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I'm checking to see if I understand this correctly:

Let's say, I want my product to be on the shelves at state minimum price at $39.99.

That means the acquisition price needs to be around $259.60 / case of 12 or $21.63.

If I sell from my tasting room, I could charge the same price as the liquor store and make $18.36 more?

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If you sell to the state they use the the wholesale price to determine the minimum retail price and you have to sell it from your tasting room for at least that price and you will keep the mark up. As the producer you can charge for samples or give them for free. You can also charge for tours or give them for free. In the state of Mi. a regular bar is required to charge for samples of any type of alcohol.

In Mi you can sell some products to the state and have others that are only sold at your premises if you don't sell to the state they can't set a minimum and you can sell those products for any price you want.

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In Mi you can sell some products to the state and have others that are only sold at your premises if you don't sell to the state they can't set a minimum and you can sell those products for any price you want.

This is not true. Every product sold in Michigan needs approval through e-quote. If you choose not to distribute and sell through your tasting room only, you still need an approved e-quote. This includes a federal COLA ID# and an acquisition price, from which the commission sets their base price and therefore your tax rate. Your product will then have a state minimum price which you cannot sell below. There is nothing stopping you from setting a low quote and therefore a low state minimum then selling for 29.99 or 39.99, since you control the market for your product. However, you can't just go and sell a friend a bottle for $5 or anything to anyone below your state minimum price.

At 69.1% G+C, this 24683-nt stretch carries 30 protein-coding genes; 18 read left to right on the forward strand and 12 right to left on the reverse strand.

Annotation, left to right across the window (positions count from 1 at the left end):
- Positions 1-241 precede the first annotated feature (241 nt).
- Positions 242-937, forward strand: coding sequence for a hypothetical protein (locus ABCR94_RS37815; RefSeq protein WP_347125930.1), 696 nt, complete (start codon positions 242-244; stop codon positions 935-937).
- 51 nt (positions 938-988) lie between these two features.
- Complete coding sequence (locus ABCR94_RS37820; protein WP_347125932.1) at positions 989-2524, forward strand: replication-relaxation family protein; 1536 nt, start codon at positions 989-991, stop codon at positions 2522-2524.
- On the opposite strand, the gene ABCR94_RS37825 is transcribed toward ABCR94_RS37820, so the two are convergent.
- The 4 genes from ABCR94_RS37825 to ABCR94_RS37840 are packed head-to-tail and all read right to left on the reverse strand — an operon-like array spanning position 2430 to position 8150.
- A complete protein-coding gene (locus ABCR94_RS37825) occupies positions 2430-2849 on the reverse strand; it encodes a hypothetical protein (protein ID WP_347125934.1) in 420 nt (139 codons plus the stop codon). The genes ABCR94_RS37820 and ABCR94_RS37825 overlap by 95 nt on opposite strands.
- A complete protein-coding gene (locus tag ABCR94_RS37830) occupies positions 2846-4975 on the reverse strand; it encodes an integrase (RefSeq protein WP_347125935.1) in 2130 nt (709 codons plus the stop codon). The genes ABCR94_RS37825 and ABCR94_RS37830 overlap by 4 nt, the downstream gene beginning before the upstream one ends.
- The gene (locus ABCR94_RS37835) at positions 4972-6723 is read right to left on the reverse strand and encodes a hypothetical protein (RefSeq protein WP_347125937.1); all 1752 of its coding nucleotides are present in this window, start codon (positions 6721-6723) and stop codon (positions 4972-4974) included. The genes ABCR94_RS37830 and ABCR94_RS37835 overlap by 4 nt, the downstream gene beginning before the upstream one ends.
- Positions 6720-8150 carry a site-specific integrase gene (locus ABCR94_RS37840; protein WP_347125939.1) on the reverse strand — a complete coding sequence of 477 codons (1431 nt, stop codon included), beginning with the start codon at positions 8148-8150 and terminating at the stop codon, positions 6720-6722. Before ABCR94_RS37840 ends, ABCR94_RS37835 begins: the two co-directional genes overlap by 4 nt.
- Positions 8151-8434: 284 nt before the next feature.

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On 7/16/2015 at 11:27 AM, Griffin Claw said:

This is not true. Every product sold in Michigan needs approval through e-quote. If you choose not to distribute and sell through your tasting room only, you still need an approved e-quote. This includes a federal COLA ID# and an acquisition price, from which the commission sets their base price and therefore your tax rate. Your product will then have a state minimum price which you cannot sell below. There is nothing stopping you from setting a low quote and therefore a low state minimum then selling for 29.99 or 39.99, since you control the market for your product. However, you can't just go and sell a friend a bottle for $5 or anything to anyone below your state minimum price.

I don't think that is quite correct. A normal retailer is allowed to charge more than the state minimum price, if they think their market will tolerate it. The way I read the laws, and the answer that I got from the State when I asked, is that bottles from a tasting room will have to be sold AT that price. You could, however, make a product that you only intend for consumption in your tasting room, set the minimum retail price low, and then charge more for the drink, like a bar would. Obviously, there are limitations to how useful that strategy is.